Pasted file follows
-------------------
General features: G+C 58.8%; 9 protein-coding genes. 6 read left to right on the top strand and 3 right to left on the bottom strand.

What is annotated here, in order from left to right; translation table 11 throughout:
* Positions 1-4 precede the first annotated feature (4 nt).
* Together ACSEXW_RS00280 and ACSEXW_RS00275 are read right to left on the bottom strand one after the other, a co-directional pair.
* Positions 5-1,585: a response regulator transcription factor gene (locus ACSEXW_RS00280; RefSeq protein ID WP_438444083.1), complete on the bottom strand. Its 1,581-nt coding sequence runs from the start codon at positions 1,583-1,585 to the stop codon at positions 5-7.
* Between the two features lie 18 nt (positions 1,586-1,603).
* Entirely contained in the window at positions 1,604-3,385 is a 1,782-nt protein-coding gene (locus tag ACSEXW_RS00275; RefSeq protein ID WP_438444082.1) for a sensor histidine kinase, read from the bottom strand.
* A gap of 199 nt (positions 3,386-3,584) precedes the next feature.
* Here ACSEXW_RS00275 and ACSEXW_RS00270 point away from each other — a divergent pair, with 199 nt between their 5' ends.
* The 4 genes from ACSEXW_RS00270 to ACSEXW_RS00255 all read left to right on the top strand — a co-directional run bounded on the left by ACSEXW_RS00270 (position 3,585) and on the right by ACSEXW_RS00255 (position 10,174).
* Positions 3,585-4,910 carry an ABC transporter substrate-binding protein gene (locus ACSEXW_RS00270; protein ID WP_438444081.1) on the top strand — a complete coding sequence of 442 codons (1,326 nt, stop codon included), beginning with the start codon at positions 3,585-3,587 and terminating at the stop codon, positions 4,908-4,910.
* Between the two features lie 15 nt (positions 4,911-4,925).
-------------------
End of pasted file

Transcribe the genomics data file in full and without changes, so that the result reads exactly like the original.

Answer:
General features: G+C 58.8%; 9 protein-coding genes. 6 read left to right on the top strand and 3 right to left on the bottom strand.

What is annotated here, in order from left to right; translation table 11 throughout:
* Positions 1-4 precede the first annotated feature (4 nt).
* Together ACSEXW_RS00280 and ACSEXW_RS00275 are read right to left on the bottom strand one after the other, a co-directional pair.
* Positions 5-1,585: a response regulator transcription factor gene (locus ACSEXW_RS00280; RefSeq protein ID WP_438444083.1), complete on the bottom strand. Its 1,581-nt coding sequence runs from the start codon at positions 1,583-1,585 to the stop codon at positions 5-7.
* Between the two features lie 18 nt (positions 1,586-1,603).
* Entirely contained in the window at positions 1,604-3,385 is a 1,782-nt protein-coding gene (locus tag ACSEXW_RS00275; RefSeq protein ID WP_438444082.1) for a sensor histidine kinase, read from the bottom strand.
* A gap of 199 nt (positions 3,386-3,584) precedes the next feature.
* Here ACSEXW_RS00275 and ACSEXW_RS00270 point away from each other — a divergent pair, with 199 nt between their 5' ends.
* The 4 genes from ACSEXW_RS00270 to ACSEXW_RS00255 all read left to right on the top strand — a co-directional run bounded on the left by ACSEXW_RS00270 (position 3,585) and on the right by ACSEXW_RS00255 (position 10,174).
* Positions 3,585-4,910 carry an ABC transporter substrate-binding protein gene (locus ACSEXW_RS00270; protein ID WP_438444081.1) on the top strand — a complete coding sequence of 442 codons (1,326 nt, stop codon included), beginning with the start codon at positions 3,585-3,587 and terminating at the stop codon, positions 4,908-4,910.
* Between the two features lie 15 nt (positions 4,911-4,925).